The MARC Program at TSU continues from 1980 to date going through continuous evaluation and adjustment. During the last five years (2006-2011) 16 former trainees have received PhD degrees from well known universities including Meharry (2), Vanderbilt (2), Washington U., U. Cincinnati, Michigan State, U. Illinois, U. Nebraska, Emory, S.FL.,U. Ill/Chicago, Yale U., Harvard and MIT. Currently, 21 former trainees are in graduate schools. From this group, four are expected to obtain the PhD degrees in the next two years. Therefore, the TSU program will produce 20 PhDs from 2006-2013 (Please see table 2 in progress report). We think our small program of only 8 to 12 trainees/year in past years has made a significant contribution in increasing the pool of URM biomedical scientists. The GOAL of our MARC U*STAR Program for the next five years will continue to be to produce competitively trained URM students who enter and SUCCESSIVLLY COMPLETE their research doctorates in biomedical/behavioral sciences. This goal aligns well with the mission and strategic goals of the University. To achieve this goal we propose the following OBJECTIVES: 1. To increase the number of U*STAR graduates entering graduate school by 20 % from the current 58% to 70%;2. To maintain or exceed the percentage of MARC graduates receiving PhDs during the next cycle. From 2006-2011, 17 of our former trainees received PhDs (see table 2 in progress report). Based on the number of trainees in the program over those years this is approximately 40% of trainees receiving Ph.Ds. 3. To increase the quantitative and verbal skills of trainees as evidenced, for example, by an average GRE quantitative score increase from 370 (Newly appointed trainees) to 550, a 48% gain. 4. To increase the number of trainee scientific presentations at the professional meetings from 2 per year to 4 per year and publications from 6 per 5 year period to 10 per five year period. 5. To offer challenging curricula including on and off campus research experiences to enhance the competitiveness of our trainees to gain acceptance into graduate schools from 90% to 100%.

Public Health Relevance

The proposed MARC U-STAR grant would increase the pool of under-represented minority (URM) research scientists, this will be achieved by offering enhanced curricula and rigorous undergraduate research experiences to maximize the competitiveness of students in entering and completing Ph.D. programs in biomedical research. The diversity of the students that emerge from the program will provide a more nuanced and sensitive approach to the host of public health challenges that occur among the increasingly diverse population.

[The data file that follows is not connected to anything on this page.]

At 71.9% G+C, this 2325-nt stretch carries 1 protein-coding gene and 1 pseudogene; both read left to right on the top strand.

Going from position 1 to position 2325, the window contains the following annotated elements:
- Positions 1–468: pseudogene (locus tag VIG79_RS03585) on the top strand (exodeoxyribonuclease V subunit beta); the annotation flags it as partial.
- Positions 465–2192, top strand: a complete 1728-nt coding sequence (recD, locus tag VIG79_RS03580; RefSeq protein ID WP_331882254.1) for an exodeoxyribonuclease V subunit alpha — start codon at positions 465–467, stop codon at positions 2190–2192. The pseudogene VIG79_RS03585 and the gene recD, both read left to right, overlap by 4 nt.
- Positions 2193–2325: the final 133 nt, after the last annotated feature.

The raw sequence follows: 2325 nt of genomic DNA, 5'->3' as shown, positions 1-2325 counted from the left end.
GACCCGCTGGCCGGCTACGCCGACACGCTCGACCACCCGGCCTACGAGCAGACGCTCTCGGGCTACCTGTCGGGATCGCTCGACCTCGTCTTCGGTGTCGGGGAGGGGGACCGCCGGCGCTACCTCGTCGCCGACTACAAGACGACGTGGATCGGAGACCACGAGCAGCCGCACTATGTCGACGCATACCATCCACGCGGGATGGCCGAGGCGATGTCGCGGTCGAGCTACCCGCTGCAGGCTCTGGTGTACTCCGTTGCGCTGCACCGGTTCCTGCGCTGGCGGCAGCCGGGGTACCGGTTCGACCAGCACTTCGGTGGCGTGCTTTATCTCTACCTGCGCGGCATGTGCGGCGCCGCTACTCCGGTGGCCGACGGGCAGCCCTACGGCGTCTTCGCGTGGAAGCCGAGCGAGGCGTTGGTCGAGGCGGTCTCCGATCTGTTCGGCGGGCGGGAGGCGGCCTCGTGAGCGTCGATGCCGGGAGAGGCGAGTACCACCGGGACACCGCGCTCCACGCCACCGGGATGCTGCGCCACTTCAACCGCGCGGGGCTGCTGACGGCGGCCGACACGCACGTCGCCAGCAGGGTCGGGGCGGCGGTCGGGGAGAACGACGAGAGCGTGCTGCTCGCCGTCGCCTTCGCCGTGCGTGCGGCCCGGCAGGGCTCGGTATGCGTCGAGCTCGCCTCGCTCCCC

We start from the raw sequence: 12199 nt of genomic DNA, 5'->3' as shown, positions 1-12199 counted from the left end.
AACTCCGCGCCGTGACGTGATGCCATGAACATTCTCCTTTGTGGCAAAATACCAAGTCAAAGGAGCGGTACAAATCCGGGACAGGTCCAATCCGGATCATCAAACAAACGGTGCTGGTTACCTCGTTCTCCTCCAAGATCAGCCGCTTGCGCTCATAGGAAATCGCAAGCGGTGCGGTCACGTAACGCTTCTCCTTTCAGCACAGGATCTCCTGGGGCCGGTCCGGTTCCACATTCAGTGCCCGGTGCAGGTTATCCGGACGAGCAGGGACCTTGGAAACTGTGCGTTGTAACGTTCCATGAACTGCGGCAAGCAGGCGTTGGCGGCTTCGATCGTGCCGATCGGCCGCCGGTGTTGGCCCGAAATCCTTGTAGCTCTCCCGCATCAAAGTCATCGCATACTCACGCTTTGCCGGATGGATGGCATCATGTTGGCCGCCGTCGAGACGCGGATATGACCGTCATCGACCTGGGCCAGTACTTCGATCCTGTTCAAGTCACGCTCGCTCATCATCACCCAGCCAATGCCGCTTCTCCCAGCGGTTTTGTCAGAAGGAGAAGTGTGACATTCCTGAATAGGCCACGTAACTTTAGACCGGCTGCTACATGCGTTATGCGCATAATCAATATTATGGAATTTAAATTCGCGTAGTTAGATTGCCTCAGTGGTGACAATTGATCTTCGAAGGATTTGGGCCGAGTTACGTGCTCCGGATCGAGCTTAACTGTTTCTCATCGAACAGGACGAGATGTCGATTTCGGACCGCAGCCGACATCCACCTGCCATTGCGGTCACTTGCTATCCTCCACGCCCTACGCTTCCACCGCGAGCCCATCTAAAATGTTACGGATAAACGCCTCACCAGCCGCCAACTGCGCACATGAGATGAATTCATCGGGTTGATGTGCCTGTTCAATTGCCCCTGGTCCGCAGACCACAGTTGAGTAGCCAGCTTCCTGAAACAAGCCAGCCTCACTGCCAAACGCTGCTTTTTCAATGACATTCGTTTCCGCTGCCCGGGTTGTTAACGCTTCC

Agency
National Institute of Health (NIH)
Institute
National Institute of General Medical Sciences (NIGMS)
Type
MARC Undergraduate NRSA Institutional Grants (T34)
Project #
5T34GM007663-33
Application #
8668962
Study Section
Minority Programs Review Committee (MPRC)
Program Officer
Gaillard, Shawn R
Project Start
1980-06-01
Project End
2017-05-31
Budget Start
2014-06-01
Budget End
2015-05-31
Support Year
33
Fiscal Year
2014
Total Cost
$396,965
Indirect Cost
$19,405
Name
Tennessee State University
Department
Chemistry
Type
Schools of Arts and Sciences
DUNS #
108814179
City
Nashville
State
TN
Country
United States
Zip Code
37209
Brown, Shyretha; Whalen, Margaret (2015) Tributyltin alters secretion of interleukin 1 beta from human immune cells. J Appl Toxicol 35:895-908
Amara, Suneetha; Lopez, Karina; Banan, Babak et al. (2015) Synergistic effect of pro-inflammatory TNFα and IL-17 in periostin mediated collagen deposition: potential role in liver fibrosis. Mol Immunol 64:26-35
Lawrence, Shanieek; Reid, Jacqueline; Whalen, Margaret (2015) Secretion of interferon gamma from human immune cells is altered by exposure to tributyltin and dibutyltin. Environ Toxicol 30:559-71
Al-Masum, Mohammad; Welch, Rebecca L (2014) Catalyst free, base free microwave irradiated synthesis of aryl nitrites from potassium aryltrifluoroborates and bismuth nitrate. Tetrahedron Lett 55:1726-1728
Cato, Anita; Celada, Lindsay; Kibakaya, Esther Caroline et al. (2014) Brominated flame retardants, tetrabromobisphenol A and hexabromocyclododecane, activate mitogen-activated protein kinases (MAPKs) in human natural killer cells. Cell Biol Toxicol 30:345-60
Platt, Derek; Amara, Suneetha; Mehta, Toral et al. (2014) Violacein inhibits matrix metalloproteinase mediated CXCR4 expression: potential anti-tumor effect in cancer invasion and metastasis. Biochem Biophys Res Commun 455:107-12
Xue, Stephen Y; Hebert, Valeria Y; Hayes, Danicia M et al. (2013) Nucleoside reverse transcriptase inhibitors induce a mitophagy-associated endothelial cytotoxicity that is reversed by coenzyme Q10 cotreatment. Toxicol Sci 134:323-34
Chen, Chau-Kuang; Bruce, Michelle; Tyler, Lauren et al. (2013) Analysis of an environmental exposure health questionnaire in a metropolitan minority population utilizing logistic regression and Support Vector Machines. J Health Care Poor Underserved 24:153-71
Hurd-Brown, Tasia; Udoji, Felicia; Martin, Tamara et al. (2013) Effects of DDT and triclosan on tumor-cell binding capacity and cell-surface protein expression of human natural killer cells. J Appl Toxicol 33:495-502
Al-Masum, Mohammad; Saleh, Nabil; Islam, Tasfia (2013) A novel route to organonitrites by Pd-catalyzed cross-coupling of sodium nitrite and potassium organotrifluoroborates. Tetrahedron Lett 54:1141-1144

Showing the most recent 10 out of 11 publications